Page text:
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Park's Experience Pays Dividends


NEW BREMEN The last time Steve Park won a NASCAR-sponsored race in New York State, he edged Mark Martin and Jeff Burton to claim a Winston Cup victory at Watkins Glen on Aug. 13, 2000.

Now a full time driver in NASCAR's Camping World East Series, the 41-year-old Park drew on all his past experience to capture the eighth Edge Hotel 150 at the Adirondack International Speedway Saturday night.

Park was never in the mix of names expected to win the race until the final 25 laps. He had the seventh best time in the first practice session and was only 12th in the second. He qualified seventh.

He had a brief stay in fifth place in the 18th and 19th laps of the race and never appeared in the top five again until he regained fifth position on lap 125.

But Park, who has two career wins at NASCAR's highest level, was not out of the picture early in Saturday's race because he did not have a good car. He knew he could not afford to waste his only set of tires by going out too hard, too soon.

"I was just being patient and letting my tires come in a little bit and trying not to wear them out," Park said. "I knew you need the tires at the end of the race, because there's usually a late-race caution. Sure enough there was and we were coming up strong.

"You want to go wide open all the time. With the experience I have, I knew I couldn't run wide open for the first 75 lapsandthe last 75. I wanted to run as hard as I could those last 75 laps."

Park had moved his way to second place behind Jody Lavender when Dustin Delaney spun out on turn four on lap 141, forcing the final caution of the race with only nine laps remaining.

Park moved to the lead on the restart on lap 146 and drove comfortably to his first win in the series since 1996, when it was known as the Busch North Series.

For Lavender, who had taken the lead and held it since lap 107, the late caution flag was not a welcome sight.

"I definitely didn't want to see that last caution," said Lavender, who wound up in third place behind Park and Ryan Truex. "My car just wasn't real good on the restarts. I kind of knew I might be in trouble."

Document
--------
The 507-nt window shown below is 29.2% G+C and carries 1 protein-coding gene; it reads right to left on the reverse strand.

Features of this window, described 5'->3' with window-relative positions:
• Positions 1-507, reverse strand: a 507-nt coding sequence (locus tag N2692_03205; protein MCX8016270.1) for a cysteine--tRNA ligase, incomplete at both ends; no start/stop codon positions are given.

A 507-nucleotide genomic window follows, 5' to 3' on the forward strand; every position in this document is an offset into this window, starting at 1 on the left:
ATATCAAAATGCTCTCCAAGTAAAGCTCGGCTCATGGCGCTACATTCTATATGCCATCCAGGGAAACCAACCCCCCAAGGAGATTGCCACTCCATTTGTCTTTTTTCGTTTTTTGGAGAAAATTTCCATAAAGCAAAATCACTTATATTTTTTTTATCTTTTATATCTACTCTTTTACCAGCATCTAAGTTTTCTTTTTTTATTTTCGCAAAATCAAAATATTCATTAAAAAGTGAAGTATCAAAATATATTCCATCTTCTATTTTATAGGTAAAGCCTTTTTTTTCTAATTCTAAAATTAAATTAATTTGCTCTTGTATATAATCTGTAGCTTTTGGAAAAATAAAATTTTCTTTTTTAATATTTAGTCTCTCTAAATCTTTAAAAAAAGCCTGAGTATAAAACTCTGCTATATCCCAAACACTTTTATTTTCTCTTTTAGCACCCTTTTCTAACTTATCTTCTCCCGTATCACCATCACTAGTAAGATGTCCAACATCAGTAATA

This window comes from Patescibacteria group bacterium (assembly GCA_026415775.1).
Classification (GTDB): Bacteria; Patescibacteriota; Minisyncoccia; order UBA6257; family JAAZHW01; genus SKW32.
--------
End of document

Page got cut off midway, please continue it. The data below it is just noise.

Truex, like Park, was not exactly dazzling during practices, qualification or the early parts of the race.

Leading the series in points, the 17-year-old younger brother of Sprint Cup driver Martin Truex Jr., appeared uncomfortable navigating the track.

"This is a really unique race track," said Truex. "I've never been to anything like it. My first practices weren't very good. I just went out and got laps and tried to learn the track. I got in the race and was trying to be as patient as I could. I was driving my own race, not worrying about anyone else. I wouldn't be forcing the issue. I was just trying to save my car for the end."

Truex qualified in 10th place and moved into fifth on the 46th lap. He stayed in fifth place until the 95th lap of the race, when he moved into fourth, where he remained until reaching third place on lap 106.

But Truex's patient move through the field impressed Park, and his second-place finish is the same spot his older brother, Martin, earned when he had his only race at the Adirondack International Speedway in 2003.

"It's a heck of a series and you get these young talented guys in here like Ryan Truex in these good cars and they are tough to beat," Park said. "I'm proud to win a race in the Camping World East Series. If you win a race in this series, you are doing something."

Truex said after the race that if he had to lose, he'd want to lose to a cup driver like Park.

"I used to be that guy," Park said of the youthful Truex. "I know what it's like to race with guys, like when he races with me. When I first started racing, any time I raced against somebody with a lot of experience, I learned from that. He's a quick learner."

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